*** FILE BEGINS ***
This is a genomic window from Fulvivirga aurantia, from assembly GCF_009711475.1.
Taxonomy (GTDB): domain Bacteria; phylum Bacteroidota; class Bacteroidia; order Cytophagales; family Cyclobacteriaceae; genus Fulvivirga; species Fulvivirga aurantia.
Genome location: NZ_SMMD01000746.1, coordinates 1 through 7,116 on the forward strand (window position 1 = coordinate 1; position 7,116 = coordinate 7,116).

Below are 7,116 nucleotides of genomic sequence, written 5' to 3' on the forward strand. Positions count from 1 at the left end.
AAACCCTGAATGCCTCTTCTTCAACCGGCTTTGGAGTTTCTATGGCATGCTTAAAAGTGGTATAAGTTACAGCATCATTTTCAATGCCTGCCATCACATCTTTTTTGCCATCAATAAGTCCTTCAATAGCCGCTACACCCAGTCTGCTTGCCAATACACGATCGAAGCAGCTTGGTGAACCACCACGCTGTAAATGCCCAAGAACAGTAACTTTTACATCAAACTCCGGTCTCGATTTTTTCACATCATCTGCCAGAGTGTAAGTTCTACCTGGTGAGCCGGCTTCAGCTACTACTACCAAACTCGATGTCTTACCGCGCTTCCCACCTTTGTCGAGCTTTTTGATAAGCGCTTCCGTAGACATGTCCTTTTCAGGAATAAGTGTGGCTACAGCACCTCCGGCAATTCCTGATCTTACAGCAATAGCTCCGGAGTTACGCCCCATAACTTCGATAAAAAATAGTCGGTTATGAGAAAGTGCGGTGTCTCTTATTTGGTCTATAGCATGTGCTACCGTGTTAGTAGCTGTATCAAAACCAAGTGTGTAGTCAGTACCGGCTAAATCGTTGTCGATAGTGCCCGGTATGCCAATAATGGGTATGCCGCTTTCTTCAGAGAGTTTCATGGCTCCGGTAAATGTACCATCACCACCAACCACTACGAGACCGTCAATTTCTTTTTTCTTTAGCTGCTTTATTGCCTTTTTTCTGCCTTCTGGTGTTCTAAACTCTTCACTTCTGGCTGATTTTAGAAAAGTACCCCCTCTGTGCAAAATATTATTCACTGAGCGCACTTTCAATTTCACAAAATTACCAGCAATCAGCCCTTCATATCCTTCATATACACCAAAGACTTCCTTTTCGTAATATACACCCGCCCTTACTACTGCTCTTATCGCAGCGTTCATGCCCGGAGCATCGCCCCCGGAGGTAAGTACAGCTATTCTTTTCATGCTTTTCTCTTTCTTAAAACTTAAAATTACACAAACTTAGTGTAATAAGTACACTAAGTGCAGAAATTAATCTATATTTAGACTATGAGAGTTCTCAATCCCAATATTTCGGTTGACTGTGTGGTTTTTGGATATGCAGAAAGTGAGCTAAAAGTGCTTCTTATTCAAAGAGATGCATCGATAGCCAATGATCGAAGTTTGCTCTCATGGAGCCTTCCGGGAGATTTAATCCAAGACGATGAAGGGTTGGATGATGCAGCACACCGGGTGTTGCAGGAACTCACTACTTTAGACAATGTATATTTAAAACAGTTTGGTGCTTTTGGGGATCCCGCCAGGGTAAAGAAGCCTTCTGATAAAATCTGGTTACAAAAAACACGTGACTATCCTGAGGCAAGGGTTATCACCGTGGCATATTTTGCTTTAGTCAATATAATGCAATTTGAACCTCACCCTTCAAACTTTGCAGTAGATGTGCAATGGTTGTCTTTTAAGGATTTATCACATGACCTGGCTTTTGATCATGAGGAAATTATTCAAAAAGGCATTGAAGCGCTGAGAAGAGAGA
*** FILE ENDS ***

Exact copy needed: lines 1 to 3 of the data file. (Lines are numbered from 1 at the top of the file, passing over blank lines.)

This is a genomic window from Fulvivirga aurantia, from assembly GCF_009711475.1.
Taxonomy (GTDB): domain Bacteria; phylum Bacteroidota; class Bacteroidia; order Cytophagales; family Cyclobacteriaceae; genus Fulvivirga; species Fulvivirga aurantia.
Genome location: NZ_SMMD01000746.1, coordinates 1 through 7,116 on the forward strand (window position 1 = coordinate 1; position 7,116 = coordinate 7,116).